MAS to work with BIS, central banks to test CBDCs for international settlements

THE Monetary Authority of Singapore (MAS) is joining forces with the Bank for International Settlements (BIS) Innovation Hub, the Reserve Bank of Australia, Bank Negara Malaysia, and the South African Reserve Bank to test the use of central bank digital currencies (CBDCs) for international settlements.

Known as Project Dunbar, this will be led by the BIS Innovation Hub's centre in Singapore and aims to develop prototype shared platforms for cross-border transactions using multiple CBDCs.

These prototypes will be demonstrated at the Singapore Fintech Festival in November this year.

CBDCs refer to digital currencies that are backed by central banks, with attention gaining on how these can speed up cross-border payments.

The multi-CBDC platforms to be developed will allow financial institutions to transact directly with each other in the digital currencies issued by participating central banks, eliminating the need for intermediaries and cutting the time and cost of transactions.

Not only will this project entail multiple partners coming together to develop technical prototypes on different distributed ledger technology platforms, it will also explore different governance and operating designs that would enable central banks to share CBDC infrastructure.

Project Dunbar's work will explore the international dimension of CBDC design and support the efforts of the G-20 (Group of 20 countries) roadmap for enhancing cross-border payments. Its results, expected to be published in early 2022, will impact the development of future platforms for global and regional settlements.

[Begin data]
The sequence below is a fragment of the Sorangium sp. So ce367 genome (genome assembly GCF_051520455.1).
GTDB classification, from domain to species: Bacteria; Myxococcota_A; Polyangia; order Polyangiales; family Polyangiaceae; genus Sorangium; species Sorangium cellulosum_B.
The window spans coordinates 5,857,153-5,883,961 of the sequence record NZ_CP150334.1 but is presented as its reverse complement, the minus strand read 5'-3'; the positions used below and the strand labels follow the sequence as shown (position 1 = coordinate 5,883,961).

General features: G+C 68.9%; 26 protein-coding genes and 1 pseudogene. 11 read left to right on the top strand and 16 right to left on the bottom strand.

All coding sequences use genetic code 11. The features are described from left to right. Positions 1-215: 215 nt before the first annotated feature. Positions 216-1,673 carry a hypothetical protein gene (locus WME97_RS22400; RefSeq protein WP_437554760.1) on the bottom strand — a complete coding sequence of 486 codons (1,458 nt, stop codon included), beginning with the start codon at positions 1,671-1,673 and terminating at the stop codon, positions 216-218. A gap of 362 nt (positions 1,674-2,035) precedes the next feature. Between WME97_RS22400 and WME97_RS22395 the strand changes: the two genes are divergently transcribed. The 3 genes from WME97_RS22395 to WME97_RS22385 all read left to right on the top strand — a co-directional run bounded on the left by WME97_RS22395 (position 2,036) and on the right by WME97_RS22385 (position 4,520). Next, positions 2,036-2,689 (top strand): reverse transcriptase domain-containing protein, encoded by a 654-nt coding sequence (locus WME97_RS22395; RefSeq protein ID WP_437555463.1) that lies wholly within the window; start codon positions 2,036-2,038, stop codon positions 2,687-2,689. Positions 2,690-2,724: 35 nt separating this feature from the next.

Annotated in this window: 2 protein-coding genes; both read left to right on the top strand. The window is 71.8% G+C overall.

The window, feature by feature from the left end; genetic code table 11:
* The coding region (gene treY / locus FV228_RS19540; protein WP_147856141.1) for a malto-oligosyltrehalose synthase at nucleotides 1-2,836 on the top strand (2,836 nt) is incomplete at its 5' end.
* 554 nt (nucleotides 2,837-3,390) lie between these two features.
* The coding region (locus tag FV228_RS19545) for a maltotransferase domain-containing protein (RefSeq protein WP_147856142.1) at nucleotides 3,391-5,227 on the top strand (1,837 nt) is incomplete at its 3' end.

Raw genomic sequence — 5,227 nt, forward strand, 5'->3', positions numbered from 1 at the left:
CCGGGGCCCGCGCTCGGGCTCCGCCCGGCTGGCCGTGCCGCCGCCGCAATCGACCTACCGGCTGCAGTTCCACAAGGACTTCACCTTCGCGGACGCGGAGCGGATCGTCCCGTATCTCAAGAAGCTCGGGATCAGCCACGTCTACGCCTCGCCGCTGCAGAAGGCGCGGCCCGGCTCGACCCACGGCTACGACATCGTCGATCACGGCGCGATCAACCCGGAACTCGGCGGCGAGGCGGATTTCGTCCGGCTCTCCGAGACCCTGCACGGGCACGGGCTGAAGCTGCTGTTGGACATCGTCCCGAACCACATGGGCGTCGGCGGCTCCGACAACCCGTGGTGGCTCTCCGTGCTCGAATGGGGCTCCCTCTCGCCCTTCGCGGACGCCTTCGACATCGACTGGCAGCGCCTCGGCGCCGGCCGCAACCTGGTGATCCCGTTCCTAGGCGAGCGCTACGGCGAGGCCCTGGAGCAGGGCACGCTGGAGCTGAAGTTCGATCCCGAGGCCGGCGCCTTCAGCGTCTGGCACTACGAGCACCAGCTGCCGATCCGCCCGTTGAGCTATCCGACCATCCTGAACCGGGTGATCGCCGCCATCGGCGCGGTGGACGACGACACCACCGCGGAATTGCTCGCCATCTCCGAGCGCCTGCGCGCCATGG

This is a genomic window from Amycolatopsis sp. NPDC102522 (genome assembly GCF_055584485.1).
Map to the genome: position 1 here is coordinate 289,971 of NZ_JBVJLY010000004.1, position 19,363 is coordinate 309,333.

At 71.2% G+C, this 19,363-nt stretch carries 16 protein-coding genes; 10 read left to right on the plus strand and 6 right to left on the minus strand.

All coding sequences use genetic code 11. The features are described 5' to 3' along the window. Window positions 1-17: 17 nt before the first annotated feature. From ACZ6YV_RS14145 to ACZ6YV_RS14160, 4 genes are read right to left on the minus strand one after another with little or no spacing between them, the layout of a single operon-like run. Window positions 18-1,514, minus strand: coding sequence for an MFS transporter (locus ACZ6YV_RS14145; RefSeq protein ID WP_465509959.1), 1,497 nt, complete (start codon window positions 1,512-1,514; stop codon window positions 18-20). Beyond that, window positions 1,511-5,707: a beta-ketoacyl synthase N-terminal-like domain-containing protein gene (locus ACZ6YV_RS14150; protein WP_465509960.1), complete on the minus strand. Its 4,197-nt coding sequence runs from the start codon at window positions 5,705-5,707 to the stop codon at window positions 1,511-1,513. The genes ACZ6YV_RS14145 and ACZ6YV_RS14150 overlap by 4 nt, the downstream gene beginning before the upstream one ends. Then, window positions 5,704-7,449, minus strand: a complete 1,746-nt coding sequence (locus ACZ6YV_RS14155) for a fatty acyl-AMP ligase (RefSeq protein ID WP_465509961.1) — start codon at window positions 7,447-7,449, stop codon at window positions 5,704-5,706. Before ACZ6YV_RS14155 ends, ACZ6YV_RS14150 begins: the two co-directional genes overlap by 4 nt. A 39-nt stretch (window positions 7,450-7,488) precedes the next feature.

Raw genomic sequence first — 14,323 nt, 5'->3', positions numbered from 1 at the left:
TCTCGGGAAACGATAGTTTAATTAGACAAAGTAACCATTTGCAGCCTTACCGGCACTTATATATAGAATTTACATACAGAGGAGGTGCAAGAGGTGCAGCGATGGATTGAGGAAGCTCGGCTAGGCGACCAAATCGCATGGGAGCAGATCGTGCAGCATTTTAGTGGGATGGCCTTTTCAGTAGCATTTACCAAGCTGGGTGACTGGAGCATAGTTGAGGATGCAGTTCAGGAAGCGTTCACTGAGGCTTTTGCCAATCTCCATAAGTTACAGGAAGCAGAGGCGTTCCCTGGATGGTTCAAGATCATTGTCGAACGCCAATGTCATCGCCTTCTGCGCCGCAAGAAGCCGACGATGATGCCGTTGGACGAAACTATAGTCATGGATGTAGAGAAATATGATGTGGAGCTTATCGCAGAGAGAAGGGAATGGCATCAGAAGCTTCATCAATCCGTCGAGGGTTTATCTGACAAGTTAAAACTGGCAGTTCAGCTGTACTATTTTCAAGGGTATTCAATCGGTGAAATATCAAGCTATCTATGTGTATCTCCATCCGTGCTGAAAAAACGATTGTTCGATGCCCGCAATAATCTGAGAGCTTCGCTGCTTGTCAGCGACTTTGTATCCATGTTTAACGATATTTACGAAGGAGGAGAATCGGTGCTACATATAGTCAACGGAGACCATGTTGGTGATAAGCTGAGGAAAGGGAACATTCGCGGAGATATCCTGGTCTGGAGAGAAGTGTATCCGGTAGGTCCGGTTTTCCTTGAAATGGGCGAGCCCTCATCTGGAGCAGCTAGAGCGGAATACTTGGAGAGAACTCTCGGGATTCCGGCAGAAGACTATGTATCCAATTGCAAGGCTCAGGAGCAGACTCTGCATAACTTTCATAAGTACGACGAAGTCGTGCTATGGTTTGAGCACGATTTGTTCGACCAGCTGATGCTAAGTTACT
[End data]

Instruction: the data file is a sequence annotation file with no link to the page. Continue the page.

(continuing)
Andrew McCormack, centre head of the BIS Innovation Hub Singapore Centre, noted: "Project Dunbar brings together central banks with years of experience and unique perspectives in CBDC projects and ecosystem partners at advanced stages of technical development on digital currencies."

He expressed confidence that their work on multi-CBDCs for international settlements will "break new ground" in this next stage of CBDC experimentation and lay the foundation for global payments connectivity.

Sopnendu Mohanty, chief fintech officer at MAS, concurred that it will be a "significant contribution" to the global vision to make payments cheaper and faster.

"The findings on how a common platform can be governed effectively and managed efficiently will shape the blueprint of the next-generation payment systems," he added.

This is not the MAS's first foray into CBDCs. Project Dunbar follows Singapore's work on Project Ubin, a five-year project that looked at models for cross-border payments using blockchain and CBDCs. It had partnered the Bank of Canada, and more broadly, with the financial industry to consider the benefits of such models.

The project's final phase in 2019 looked at ways for other blockchain networks to connect and integrate seamlessly, as well as payment commitments for trade finance, among other things, MAS said on its website.

More recently in June, MAS launched a Global CBDC Challenge in partnership with the International Monetary Fund, World Bank, Asian Development Bank, United Nations (UN) Capital Development Fund, UN High Commission for Refugees, UN Development Programme, and the Organisation for Economic Co-operation and Development.


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